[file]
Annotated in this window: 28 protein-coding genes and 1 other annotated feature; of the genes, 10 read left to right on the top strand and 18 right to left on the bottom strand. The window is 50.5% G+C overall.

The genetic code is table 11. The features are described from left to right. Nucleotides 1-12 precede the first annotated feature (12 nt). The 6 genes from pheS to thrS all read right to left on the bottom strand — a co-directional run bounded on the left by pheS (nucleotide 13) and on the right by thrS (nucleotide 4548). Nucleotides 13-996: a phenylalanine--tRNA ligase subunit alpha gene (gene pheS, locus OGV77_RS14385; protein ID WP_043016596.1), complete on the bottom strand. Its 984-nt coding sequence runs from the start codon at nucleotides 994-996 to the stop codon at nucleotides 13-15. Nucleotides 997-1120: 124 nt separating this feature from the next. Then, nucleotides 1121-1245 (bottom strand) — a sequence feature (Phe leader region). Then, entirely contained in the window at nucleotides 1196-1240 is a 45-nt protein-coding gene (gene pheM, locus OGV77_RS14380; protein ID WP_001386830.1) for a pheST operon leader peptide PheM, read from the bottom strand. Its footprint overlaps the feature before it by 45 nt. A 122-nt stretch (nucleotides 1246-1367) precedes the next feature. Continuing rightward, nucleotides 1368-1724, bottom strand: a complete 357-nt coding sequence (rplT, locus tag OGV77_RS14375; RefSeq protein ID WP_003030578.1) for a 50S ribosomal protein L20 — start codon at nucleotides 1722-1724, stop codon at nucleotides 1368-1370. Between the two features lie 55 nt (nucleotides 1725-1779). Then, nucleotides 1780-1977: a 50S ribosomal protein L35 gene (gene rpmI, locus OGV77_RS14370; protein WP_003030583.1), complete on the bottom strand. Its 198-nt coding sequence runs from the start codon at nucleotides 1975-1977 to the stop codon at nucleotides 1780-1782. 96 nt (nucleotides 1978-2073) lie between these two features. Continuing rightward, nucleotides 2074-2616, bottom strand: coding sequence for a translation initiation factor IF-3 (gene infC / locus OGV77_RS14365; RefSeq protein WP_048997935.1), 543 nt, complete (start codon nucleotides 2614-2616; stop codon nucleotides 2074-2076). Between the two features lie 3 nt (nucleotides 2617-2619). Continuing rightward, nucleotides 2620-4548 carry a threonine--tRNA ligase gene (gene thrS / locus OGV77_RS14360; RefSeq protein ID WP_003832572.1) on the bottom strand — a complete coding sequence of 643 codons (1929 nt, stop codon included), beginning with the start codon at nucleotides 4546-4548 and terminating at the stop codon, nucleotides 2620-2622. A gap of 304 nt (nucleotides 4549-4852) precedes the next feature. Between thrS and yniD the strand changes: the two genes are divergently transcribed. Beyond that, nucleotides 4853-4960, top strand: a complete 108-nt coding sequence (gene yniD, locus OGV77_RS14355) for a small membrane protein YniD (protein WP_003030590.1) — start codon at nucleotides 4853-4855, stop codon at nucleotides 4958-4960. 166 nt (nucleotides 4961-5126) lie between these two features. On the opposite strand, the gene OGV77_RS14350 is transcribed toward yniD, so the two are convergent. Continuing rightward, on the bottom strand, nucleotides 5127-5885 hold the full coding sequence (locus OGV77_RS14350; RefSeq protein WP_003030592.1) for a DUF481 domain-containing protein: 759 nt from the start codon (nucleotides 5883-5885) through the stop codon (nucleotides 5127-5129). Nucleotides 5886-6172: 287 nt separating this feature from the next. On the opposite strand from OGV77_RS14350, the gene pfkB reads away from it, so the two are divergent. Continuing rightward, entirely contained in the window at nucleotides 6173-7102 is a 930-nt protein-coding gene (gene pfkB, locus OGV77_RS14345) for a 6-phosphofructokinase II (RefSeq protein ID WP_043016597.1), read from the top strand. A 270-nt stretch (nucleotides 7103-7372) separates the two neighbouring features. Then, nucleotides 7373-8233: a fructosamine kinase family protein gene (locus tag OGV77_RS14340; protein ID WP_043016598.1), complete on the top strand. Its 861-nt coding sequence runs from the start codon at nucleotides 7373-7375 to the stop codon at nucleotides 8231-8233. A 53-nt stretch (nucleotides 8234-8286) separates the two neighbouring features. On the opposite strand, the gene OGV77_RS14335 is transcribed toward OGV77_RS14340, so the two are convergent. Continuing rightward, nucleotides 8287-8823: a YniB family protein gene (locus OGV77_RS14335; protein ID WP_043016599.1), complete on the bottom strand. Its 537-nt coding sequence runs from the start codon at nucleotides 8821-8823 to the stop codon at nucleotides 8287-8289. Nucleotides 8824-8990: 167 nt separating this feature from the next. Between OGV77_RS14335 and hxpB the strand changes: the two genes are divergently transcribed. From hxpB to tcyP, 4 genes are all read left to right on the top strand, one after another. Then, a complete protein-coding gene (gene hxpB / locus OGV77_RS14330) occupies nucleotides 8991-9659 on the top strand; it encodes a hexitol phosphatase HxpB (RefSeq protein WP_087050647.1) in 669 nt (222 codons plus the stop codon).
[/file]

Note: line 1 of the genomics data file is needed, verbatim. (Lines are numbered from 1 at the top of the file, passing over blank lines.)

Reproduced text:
Annotated in this window: 28 protein-coding genes and 1 other annotated feature; of the genes, 10 read left to right on the top strand and 18 right to left on the bottom strand. The window is 50.5% G+C overall.